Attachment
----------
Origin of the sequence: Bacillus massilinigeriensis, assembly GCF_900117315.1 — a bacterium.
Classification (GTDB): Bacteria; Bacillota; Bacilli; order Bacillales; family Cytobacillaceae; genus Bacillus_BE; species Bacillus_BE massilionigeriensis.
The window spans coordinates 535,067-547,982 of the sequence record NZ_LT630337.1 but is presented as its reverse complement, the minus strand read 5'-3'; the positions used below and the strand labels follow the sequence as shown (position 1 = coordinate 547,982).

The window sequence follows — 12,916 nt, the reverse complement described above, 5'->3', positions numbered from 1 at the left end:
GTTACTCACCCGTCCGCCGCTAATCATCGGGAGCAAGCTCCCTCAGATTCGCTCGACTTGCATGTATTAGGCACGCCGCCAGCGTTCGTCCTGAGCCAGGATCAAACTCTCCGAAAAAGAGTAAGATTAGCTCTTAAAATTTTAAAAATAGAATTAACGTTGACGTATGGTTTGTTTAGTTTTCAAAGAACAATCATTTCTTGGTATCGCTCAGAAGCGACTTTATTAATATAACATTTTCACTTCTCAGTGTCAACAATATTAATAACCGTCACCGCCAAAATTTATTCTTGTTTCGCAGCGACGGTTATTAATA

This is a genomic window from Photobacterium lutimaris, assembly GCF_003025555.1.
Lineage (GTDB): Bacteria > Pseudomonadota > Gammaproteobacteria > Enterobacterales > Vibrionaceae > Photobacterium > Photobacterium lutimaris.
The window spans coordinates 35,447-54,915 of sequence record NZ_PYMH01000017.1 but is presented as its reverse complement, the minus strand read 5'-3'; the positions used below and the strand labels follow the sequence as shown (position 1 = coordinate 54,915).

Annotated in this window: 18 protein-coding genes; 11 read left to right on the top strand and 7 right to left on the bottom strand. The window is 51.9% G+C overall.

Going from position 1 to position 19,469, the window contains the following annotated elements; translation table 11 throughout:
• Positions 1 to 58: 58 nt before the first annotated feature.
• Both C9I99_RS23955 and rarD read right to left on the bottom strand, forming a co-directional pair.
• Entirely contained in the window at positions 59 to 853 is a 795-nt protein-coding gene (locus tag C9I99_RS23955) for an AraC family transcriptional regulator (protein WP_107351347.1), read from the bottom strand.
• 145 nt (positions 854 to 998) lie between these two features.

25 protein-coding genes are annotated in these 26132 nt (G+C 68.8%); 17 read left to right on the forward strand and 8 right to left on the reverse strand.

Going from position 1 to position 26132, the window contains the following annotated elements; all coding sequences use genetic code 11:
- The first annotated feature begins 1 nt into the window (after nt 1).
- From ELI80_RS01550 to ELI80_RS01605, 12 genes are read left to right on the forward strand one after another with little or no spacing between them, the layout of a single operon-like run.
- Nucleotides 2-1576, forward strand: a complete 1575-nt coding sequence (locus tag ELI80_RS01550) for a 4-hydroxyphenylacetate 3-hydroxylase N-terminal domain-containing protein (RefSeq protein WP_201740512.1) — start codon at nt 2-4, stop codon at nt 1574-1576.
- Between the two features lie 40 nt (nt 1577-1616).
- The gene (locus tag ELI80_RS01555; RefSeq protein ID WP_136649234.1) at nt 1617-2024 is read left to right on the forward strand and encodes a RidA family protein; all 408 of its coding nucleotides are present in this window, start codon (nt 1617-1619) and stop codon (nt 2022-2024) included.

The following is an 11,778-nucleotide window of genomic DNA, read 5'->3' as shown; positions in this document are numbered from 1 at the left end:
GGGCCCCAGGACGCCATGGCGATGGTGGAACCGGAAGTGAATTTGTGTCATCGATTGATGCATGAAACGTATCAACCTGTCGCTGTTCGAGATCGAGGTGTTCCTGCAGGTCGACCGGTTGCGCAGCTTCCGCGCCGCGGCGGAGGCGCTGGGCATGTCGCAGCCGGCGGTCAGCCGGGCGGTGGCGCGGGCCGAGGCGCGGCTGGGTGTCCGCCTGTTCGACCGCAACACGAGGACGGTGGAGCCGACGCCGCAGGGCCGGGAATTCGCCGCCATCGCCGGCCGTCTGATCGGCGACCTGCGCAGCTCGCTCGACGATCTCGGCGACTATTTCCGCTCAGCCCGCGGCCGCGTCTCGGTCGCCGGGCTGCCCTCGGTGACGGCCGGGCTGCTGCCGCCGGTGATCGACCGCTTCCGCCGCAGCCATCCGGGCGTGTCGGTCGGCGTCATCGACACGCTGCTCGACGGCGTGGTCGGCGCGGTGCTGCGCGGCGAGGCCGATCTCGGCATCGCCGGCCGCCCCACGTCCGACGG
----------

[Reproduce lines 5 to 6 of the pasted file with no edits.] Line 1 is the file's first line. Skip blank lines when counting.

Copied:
GTTACTCACCCGTCCGCCGCTAATCATCGGGAGCAAGCTCCCTCAGATTCGCTCGACTTGCATGTATTAGGCACGCCGCCAGCGTTCGTCCTGAGCCAGGATCAAACTCTCCGAAAAAGAGTAAGATTAGCTCTTAAAATTTTAAAAATAGAATTAACGTTGACGTATGGTTTGTTTAGTTTTCAAAGAACAATCATTTCTTGGTATCGCTCAGAAGCGACTTTATTAATATAACATTTTCACTTCTCAGTGTCAACAATATTAATAACCGTCACCGCCAAAATTTATTCTTGTTTCGCAGCGACGGTTATTAATA

This is a genomic window from Photobacterium lutimaris, assembly GCF_003025555.1.